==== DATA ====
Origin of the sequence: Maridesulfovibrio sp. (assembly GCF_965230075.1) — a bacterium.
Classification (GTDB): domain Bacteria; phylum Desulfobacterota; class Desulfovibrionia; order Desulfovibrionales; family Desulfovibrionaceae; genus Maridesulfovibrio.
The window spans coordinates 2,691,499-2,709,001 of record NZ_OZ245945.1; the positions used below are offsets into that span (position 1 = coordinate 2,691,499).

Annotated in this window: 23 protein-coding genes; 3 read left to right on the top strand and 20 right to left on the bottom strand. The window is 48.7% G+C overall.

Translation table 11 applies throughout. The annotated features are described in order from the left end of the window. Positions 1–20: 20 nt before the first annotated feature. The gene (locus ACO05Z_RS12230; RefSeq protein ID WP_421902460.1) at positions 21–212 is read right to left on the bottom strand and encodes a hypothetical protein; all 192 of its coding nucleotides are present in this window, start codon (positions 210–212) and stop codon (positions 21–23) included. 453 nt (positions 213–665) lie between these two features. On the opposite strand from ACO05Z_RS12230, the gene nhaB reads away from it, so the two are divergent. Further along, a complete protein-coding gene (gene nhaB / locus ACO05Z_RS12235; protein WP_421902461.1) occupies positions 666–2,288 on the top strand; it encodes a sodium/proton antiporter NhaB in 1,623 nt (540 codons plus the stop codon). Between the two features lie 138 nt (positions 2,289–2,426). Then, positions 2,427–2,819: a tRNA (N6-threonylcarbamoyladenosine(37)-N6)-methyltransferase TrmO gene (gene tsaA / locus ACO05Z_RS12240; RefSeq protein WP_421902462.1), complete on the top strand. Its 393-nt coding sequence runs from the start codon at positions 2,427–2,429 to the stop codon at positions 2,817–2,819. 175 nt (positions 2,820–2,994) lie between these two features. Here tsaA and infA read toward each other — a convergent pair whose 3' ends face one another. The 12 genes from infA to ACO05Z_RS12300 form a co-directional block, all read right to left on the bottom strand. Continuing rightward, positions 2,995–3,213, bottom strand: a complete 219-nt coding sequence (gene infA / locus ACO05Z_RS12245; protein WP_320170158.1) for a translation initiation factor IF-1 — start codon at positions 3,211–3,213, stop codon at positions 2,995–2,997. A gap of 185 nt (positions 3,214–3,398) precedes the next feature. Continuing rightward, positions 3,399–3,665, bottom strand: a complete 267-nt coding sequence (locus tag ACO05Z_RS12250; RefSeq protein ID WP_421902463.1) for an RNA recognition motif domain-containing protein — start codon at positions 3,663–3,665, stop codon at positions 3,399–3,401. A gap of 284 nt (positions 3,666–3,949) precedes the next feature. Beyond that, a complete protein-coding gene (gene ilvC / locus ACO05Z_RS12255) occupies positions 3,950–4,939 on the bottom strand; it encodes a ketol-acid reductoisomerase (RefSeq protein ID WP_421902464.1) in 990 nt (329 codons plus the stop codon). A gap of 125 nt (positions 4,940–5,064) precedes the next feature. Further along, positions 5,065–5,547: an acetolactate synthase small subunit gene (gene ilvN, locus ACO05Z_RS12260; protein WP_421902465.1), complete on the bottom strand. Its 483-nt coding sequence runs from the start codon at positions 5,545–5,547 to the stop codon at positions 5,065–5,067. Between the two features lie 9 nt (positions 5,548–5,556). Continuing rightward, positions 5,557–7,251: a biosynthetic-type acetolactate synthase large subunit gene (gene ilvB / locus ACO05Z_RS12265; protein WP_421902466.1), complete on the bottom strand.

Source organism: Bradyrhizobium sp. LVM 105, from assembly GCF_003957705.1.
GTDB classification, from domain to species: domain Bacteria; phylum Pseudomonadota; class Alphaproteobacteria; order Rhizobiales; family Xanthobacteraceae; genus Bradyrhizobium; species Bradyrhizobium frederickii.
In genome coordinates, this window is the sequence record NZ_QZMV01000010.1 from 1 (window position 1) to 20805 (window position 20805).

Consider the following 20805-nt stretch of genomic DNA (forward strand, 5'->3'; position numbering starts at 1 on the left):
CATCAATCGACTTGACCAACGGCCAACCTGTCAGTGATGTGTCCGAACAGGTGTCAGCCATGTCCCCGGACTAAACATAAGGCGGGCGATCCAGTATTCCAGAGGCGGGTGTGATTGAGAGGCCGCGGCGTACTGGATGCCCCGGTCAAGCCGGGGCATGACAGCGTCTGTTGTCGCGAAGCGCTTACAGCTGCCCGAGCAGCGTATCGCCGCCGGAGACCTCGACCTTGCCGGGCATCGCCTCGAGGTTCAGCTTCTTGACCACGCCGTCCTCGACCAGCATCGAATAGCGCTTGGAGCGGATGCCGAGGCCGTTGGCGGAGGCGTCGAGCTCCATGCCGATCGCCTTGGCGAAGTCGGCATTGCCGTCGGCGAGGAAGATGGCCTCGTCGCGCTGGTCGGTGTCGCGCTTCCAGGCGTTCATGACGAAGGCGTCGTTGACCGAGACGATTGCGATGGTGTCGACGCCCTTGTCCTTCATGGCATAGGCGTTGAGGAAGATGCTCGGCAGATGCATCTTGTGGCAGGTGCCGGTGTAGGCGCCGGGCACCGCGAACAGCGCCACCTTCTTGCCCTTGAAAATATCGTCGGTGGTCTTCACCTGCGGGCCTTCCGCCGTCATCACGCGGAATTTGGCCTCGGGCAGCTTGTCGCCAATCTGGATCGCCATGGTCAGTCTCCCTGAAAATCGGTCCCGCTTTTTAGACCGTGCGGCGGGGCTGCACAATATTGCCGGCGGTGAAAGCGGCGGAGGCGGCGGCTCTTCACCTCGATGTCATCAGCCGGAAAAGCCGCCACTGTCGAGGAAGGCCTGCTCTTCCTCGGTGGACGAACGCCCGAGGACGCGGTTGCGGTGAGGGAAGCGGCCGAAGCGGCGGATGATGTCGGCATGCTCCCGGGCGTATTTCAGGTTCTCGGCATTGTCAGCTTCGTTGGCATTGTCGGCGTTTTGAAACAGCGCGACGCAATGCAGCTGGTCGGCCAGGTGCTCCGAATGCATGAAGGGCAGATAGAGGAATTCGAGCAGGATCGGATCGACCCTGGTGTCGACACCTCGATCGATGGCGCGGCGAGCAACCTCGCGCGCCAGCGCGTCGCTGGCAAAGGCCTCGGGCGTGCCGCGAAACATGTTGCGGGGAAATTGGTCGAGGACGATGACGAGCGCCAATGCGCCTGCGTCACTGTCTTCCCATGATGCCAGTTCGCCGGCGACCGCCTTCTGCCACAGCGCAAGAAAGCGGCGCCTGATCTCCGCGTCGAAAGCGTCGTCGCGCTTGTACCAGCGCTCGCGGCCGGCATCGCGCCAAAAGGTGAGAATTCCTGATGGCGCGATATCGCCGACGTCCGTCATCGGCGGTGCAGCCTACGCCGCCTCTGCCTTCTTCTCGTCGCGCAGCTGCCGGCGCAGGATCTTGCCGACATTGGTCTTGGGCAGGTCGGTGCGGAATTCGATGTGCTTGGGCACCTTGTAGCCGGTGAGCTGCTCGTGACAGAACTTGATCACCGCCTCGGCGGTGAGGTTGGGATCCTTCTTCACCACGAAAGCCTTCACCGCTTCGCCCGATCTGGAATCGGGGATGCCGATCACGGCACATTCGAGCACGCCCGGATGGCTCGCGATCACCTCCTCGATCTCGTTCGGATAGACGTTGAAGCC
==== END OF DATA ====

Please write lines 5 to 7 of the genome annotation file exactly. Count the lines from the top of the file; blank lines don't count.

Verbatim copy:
Translation table 11 applies throughout. The annotated features are described in order from the left end of the window. Positions 1–20: 20 nt before the first annotated feature. The gene (locus ACO05Z_RS12230; RefSeq protein ID WP_421902460.1) at positions 21–212 is read right to left on the bottom strand and encodes a hypothetical protein; all 192 of its coding nucleotides are present in this window, start codon (positions 210–212) and stop codon (positions 21–23) included. 453 nt (positions 213–665) lie between these two features. On the opposite strand from ACO05Z_RS12230, the gene nhaB reads away from it, so the two are divergent. Further along, a complete protein-coding gene (gene nhaB / locus ACO05Z_RS12235; protein WP_421902461.1) occupies positions 666–2,288 on the top strand; it encodes a sodium/proton antiporter NhaB in 1,623 nt (540 codons plus the stop codon). Between the two features lie 138 nt (positions 2,289–2,426). Then, positions 2,427–2,819: a tRNA (N6-threonylcarbamoyladenosine(37)-N6)-methyltransferase TrmO gene (gene tsaA / locus ACO05Z_RS12240; RefSeq protein WP_421902462.1), complete on the top strand. Its 393-nt coding sequence runs from the start codon at positions 2,427–2,429 to the stop codon at positions 2,817–2,819. 175 nt (positions 2,820–2,994) lie between these two features. Here tsaA and infA read toward each other — a convergent pair whose 3' ends face one another. The 12 genes from infA to ACO05Z_RS12300 form a co-directional block, all read right to left on the bottom strand. Continuing rightward, positions 2,995–3,213, bottom strand: a complete 219-nt coding sequence (gene infA / locus ACO05Z_RS12245; protein WP_320170158.1) for a translation initiation factor IF-1 — start codon at positions 3,211–3,213, stop codon at positions 2,995–2,997. A gap of 185 nt (positions 3,214–3,398) precedes the next feature. Continuing rightward, positions 3,399–3,665, bottom strand: a complete 267-nt coding sequence (locus tag ACO05Z_RS12250; RefSeq protein ID WP_421902463.1) for an RNA recognition motif domain-containing protein — start codon at positions 3,663–3,665, stop codon at positions 3,399–3,401. A gap of 284 nt (positions 3,666–3,949) precedes the next feature. Beyond that, a complete protein-coding gene (gene ilvC / locus ACO05Z_RS12255) occupies positions 3,950–4,939 on the bottom strand; it encodes a ketol-acid reductoisomerase (RefSeq protein ID WP_421902464.1) in 990 nt (329 codons plus the stop codon). A gap of 125 nt (positions 4,940–5,064) precedes the next feature. Further along, positions 5,065–5,547: an acetolactate synthase small subunit gene (gene ilvN, locus ACO05Z_RS12260; protein WP_421902465.1), complete on the bottom strand. Its 483-nt coding sequence runs from the start codon at positions 5,545–5,547 to the stop codon at positions 5,065–5,067. Between the two features lie 9 nt (positions 5,548–5,556). Continuing rightward, positions 5,557–7,251: a biosynthetic-type acetolactate synthase large subunit gene (gene ilvB / locus ACO05Z_RS12265; protein WP_421902466.1), complete on the bottom strand.

Source organism: Bradyrhizobium sp. LVM 105, from assembly GCF_003957705.1.
GTDB classification, from domain to species: domain Bacteria; phylum Pseudomonadota; class Alphaproteobacteria; order Rhizobiales; family Xanthobacteraceae; genus Bradyrhizobium; species Bradyrhizobium frederickii.